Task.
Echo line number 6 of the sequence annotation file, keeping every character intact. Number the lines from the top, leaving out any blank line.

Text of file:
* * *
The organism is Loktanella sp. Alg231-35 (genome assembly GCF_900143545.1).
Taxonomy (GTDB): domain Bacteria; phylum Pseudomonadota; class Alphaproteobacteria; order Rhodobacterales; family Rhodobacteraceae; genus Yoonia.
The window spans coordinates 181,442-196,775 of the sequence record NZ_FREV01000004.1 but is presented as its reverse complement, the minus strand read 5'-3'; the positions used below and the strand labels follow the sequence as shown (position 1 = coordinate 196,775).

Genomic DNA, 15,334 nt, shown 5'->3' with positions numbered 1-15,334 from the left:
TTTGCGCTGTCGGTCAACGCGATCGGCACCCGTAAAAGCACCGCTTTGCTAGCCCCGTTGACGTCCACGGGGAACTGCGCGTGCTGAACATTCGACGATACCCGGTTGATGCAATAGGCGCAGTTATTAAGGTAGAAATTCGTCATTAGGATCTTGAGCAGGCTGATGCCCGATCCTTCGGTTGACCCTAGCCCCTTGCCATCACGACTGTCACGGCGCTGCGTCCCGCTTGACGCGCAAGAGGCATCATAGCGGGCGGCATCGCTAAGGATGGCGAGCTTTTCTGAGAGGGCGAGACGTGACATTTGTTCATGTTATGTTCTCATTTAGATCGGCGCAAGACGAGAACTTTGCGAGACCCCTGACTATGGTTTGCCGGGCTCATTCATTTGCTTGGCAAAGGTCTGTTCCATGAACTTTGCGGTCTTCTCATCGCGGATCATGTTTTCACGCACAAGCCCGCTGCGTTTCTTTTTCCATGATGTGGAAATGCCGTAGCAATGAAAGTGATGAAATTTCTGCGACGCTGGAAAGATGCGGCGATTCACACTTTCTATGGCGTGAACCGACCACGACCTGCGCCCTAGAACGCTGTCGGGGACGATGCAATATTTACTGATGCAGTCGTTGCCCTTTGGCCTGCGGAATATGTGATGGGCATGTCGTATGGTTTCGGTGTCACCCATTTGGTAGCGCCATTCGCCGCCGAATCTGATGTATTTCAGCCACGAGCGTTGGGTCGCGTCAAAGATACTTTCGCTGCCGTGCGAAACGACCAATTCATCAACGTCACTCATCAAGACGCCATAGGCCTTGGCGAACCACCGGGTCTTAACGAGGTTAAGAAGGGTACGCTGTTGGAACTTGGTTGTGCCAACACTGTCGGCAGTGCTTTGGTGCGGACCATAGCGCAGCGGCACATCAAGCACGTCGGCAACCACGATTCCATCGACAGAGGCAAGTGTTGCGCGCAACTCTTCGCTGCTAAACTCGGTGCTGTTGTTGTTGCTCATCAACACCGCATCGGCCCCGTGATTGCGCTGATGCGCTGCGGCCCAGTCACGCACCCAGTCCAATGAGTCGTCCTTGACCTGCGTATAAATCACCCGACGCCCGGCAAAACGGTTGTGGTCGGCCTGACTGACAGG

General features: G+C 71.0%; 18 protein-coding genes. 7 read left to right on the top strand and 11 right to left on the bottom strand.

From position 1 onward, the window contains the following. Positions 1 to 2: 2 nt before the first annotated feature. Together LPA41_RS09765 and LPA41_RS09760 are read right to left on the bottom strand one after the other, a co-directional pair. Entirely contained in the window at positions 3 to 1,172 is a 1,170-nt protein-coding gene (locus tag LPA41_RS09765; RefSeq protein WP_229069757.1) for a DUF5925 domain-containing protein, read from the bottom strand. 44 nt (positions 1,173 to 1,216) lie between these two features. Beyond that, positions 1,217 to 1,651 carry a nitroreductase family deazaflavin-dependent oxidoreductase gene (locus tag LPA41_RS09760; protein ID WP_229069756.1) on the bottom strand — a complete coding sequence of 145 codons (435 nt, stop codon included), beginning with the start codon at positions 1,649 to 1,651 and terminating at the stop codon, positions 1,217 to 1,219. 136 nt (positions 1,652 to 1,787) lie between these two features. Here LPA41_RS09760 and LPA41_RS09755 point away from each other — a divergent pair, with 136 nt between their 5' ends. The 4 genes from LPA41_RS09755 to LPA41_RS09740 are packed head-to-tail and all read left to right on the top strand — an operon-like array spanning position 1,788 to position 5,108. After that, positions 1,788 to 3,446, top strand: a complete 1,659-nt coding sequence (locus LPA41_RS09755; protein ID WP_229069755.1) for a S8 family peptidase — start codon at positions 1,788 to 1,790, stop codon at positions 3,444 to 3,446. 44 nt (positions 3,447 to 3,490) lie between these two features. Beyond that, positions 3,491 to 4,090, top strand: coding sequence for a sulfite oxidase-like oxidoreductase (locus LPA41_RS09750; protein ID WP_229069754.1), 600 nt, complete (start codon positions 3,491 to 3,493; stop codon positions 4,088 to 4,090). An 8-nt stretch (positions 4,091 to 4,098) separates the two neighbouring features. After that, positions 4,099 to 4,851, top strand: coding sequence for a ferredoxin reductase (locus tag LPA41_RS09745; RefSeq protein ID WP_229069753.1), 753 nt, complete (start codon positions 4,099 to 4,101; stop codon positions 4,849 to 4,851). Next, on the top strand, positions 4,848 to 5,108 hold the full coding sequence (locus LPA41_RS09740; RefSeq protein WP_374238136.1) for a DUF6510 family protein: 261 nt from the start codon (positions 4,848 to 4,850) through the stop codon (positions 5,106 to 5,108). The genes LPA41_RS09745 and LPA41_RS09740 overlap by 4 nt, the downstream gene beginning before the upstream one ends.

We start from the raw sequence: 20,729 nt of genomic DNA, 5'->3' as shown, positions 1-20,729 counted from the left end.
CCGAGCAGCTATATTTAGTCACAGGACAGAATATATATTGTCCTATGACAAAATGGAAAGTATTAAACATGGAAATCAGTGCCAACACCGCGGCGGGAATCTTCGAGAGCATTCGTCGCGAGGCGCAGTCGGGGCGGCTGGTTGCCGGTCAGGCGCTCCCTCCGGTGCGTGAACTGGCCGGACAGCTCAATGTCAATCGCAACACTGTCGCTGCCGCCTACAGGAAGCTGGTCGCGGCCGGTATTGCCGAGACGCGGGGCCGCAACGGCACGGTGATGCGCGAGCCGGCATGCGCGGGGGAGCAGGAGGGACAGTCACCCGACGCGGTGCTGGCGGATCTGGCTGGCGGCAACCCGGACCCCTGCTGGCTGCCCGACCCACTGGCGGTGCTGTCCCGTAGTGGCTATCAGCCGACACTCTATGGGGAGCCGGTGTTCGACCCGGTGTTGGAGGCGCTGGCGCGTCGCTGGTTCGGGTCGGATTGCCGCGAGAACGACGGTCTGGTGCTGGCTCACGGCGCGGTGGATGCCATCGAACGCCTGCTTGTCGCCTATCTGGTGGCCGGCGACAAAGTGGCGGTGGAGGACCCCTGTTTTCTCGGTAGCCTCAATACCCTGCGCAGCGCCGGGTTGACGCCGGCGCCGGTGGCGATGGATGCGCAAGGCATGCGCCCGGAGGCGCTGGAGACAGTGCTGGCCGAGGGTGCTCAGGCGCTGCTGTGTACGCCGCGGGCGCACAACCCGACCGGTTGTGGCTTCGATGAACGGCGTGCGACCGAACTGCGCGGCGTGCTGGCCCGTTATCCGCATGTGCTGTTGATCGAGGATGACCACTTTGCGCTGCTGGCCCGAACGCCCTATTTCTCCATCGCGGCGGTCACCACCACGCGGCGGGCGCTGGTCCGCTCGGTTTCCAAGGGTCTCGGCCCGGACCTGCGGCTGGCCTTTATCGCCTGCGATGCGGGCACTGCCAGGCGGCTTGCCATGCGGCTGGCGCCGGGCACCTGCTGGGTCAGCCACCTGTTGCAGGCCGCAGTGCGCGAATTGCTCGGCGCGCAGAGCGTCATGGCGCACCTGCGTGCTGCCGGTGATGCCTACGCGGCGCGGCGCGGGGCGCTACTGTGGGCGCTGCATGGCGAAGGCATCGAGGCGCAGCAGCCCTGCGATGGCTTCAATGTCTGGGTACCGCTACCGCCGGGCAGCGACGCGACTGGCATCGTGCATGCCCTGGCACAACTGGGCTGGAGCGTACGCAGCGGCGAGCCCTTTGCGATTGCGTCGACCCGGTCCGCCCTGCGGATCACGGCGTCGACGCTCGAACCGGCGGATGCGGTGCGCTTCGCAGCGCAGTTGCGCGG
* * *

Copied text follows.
General features: G+C 71.0%; 18 protein-coding genes. 7 read left to right on the top strand and 11 right to left on the bottom strand.